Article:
Banished and Blind - Women in remote communities

Banished and Blind - Women in remote communities

Reaching out to several remote regions in Nepal has shown that women are often treated as second-class citizens and much worse after losing their sight.

Whilst reaching out into different communities, you start to realise that there is quite a lot that we take for granted. Understanding the world outside of our own is something that I believe we could all make a combined effort to do, together I think that this could make a real difference.

The Tej Kohli & Ruit Foundation, over the last year, has made tremendous progress in reaching across Nepal into some of the most remote regions. In these regions, we have learnt that thousands of people are suffering needlessly and are struggling to live their everyday life.

As well as this, we noticed that women, throughout multiple communities, are treated horrifically after losing their sight.

Over the last 2 years, I have learnt that 90% of the world's blind women are living in poverty with 4 out of 5 of these women's blindness being curable.

These particular women often are expected to tend to their family and have the responsibility of ensuring that their house is well kept. Once blind, these women are no longer able to keep up with their responsibilities and are deemed useless by their families and community.

In western Nepal, during a Tej Kohli & Ruit Foundation outreach, we met 35-year-old Anita Yadav who used to live with her husband, children and in-laws. Anita was three months pregnant with her third child when she started to lose sight.

Anita's vision started to become blurry and worsened each day. Affecting both of her eyes, she could no longer walk around by herself, cook for her family or clean their home.

Her family had become increasingly concerned and by the time she reached the final trimester of her pregnancy, she was completely blind. Deciding her condition was too much of a burden, Anita's husband sent her away to her parents in Banke and informed her that she is to return home once her sight is restored.

After being ostracised by her community and family, Anita returned home to her parents and gave birth to a healthy baby girl. Following the birth, Anita and her parents began to focus on curing her blindness. Concerned about affording surgery, a Tej Kohli & Ruit Foundation outreach camp was set up nearby where Anita was cured and able to return to her family.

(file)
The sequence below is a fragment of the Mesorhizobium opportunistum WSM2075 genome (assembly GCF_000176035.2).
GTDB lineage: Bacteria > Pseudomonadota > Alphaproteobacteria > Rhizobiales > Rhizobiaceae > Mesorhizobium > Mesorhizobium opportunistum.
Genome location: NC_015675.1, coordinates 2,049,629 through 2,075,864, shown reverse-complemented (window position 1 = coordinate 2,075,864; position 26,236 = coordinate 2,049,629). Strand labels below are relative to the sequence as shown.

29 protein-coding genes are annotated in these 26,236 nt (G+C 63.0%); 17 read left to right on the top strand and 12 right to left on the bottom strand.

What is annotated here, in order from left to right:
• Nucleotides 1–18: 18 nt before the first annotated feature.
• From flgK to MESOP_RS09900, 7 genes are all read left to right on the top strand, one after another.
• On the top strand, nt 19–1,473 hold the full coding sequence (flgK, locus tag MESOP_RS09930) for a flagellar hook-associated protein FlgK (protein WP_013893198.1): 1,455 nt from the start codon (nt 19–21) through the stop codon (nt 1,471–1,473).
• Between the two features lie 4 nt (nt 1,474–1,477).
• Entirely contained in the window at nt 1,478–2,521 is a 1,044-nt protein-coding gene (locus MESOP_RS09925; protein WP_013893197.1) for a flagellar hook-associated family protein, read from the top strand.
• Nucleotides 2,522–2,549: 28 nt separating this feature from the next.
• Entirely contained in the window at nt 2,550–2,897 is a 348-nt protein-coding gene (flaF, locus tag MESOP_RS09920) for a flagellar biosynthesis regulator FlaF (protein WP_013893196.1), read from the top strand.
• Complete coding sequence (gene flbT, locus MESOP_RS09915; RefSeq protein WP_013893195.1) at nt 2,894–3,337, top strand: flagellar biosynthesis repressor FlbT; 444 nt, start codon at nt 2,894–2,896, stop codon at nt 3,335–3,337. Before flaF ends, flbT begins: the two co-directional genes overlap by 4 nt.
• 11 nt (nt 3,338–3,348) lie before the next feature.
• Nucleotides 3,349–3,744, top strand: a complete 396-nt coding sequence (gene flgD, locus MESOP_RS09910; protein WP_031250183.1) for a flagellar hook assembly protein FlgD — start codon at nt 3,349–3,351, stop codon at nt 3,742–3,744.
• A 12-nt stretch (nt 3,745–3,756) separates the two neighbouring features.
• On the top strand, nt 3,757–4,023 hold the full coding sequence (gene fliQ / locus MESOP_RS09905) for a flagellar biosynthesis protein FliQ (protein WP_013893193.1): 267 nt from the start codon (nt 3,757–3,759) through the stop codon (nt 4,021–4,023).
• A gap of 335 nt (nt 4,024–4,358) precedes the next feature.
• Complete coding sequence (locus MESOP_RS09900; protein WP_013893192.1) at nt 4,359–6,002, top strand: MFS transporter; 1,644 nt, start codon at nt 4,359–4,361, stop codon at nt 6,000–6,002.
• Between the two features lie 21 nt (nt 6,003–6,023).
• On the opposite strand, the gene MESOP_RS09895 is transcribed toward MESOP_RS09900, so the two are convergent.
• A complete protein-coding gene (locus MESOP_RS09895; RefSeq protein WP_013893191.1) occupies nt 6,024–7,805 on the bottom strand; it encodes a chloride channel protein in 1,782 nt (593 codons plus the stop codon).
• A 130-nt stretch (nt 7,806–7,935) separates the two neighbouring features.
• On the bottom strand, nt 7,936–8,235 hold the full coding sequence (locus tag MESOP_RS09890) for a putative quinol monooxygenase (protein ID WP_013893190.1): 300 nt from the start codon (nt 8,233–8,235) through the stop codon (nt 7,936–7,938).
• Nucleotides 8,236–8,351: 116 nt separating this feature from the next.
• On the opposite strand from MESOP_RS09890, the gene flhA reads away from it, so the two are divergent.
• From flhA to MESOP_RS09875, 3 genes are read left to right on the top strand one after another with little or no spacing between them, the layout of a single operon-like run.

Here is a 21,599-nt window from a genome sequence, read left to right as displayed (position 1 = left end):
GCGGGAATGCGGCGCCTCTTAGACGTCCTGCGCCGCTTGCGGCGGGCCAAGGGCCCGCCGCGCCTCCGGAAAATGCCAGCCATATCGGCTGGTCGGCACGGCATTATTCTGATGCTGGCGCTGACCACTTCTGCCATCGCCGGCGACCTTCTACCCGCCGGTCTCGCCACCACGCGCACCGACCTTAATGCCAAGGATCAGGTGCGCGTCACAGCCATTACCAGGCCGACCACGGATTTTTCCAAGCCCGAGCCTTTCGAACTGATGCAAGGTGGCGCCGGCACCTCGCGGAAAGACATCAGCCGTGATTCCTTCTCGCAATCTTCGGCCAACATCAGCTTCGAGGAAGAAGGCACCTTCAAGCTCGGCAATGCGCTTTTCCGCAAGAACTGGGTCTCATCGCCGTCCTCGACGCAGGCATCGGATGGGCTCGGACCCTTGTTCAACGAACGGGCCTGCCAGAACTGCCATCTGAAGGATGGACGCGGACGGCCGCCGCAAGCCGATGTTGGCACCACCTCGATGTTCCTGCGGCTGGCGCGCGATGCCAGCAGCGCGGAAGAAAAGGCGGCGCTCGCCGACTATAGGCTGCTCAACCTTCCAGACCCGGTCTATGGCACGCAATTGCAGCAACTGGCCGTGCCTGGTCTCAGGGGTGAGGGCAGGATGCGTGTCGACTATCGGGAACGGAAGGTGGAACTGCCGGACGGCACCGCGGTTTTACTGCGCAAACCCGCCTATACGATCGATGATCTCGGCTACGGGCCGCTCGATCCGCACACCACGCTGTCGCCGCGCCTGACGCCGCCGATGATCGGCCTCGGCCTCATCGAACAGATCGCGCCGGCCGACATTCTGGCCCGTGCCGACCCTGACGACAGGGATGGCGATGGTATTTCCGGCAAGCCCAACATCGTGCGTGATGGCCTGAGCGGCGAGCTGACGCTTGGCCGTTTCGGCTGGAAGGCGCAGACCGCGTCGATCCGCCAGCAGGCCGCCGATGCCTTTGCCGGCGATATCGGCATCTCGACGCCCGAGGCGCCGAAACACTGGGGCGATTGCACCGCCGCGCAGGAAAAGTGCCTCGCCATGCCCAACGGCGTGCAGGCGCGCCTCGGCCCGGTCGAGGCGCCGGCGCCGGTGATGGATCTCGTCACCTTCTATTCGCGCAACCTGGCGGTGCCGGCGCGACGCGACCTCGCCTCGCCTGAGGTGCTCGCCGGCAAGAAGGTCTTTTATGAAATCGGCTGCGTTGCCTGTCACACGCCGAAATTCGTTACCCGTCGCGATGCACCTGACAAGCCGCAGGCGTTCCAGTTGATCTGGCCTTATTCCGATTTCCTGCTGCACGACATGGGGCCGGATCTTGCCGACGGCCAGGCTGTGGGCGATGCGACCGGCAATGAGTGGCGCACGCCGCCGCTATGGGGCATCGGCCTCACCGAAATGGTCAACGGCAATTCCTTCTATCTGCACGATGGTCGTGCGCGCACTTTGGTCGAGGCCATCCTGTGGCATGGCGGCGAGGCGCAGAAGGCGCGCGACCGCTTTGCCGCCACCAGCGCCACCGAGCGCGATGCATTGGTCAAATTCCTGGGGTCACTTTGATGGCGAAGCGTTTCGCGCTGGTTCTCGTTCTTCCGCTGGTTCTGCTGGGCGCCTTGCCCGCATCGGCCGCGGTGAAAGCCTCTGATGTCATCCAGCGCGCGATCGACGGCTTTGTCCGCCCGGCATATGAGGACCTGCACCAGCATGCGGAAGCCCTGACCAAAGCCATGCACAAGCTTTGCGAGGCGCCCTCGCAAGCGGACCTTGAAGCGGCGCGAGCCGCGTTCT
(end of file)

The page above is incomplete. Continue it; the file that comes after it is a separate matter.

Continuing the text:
This is just one story of the treatment of women in remote communities. It is a story of complete social ostracism. There are often several factors that can lead to this. Firstly, in remote villages in countries such as Nepal, there is often a lack of education. In developing countries, this can often lead to women not being aware that their condition can be cured.

As well as this, women are looked upon as second-class citizens meaning that they are not given access to any household finances that are available. In many instances, it has been found that households are willing to invest in the cure of men but not women.

Lastly, travelling from village to village can often be treacherous and dangerous. With some journeys taking several days, women are discouraged from travelling alone - especially with poor vision. This means that hospitals are not able to be reached, leaving the women to live a life of curable blindness.

I feel strongly about being able to support each and every individual throughout these developing communities. This is why I have ensured that the Tej Kohli and Ruit Foundation pays close attention to ensuring that screening camps are organised with a focus on reaching women. With the help of local health partners, we are also providing counselling to families and patients to increase awareness and the number of people who will allow themselves to be cured.

Curing people has shown that the world can become better. Over the last year, we have been able to cure over 15 thousand people and share our knowledge with the world. Having been part of this and having the initiative to keep moving forward makes me proud of our organisation and everything we have achieved and all we will go on to do.

Anita is just one woman's story out of hundreds upon thousands of women who suffer like this every day - with the Tej Kohli and Ruit Foundation, hopefully, we can support and uplift each and every woman and person suffering alone.

For more information on Tej Kohli as a philanthropist visit and to read more of his views go to his Medium.

To read about Tej Kohli as an investor visit Kohli Ventures.

Find out more about Tej Kohli: Tej Kohli the technologist investing in human triumph, Tej Kohli the philanthropist trying to cure the developing world of cataracts and Tej Kohli the London tycoon with a generous streak.

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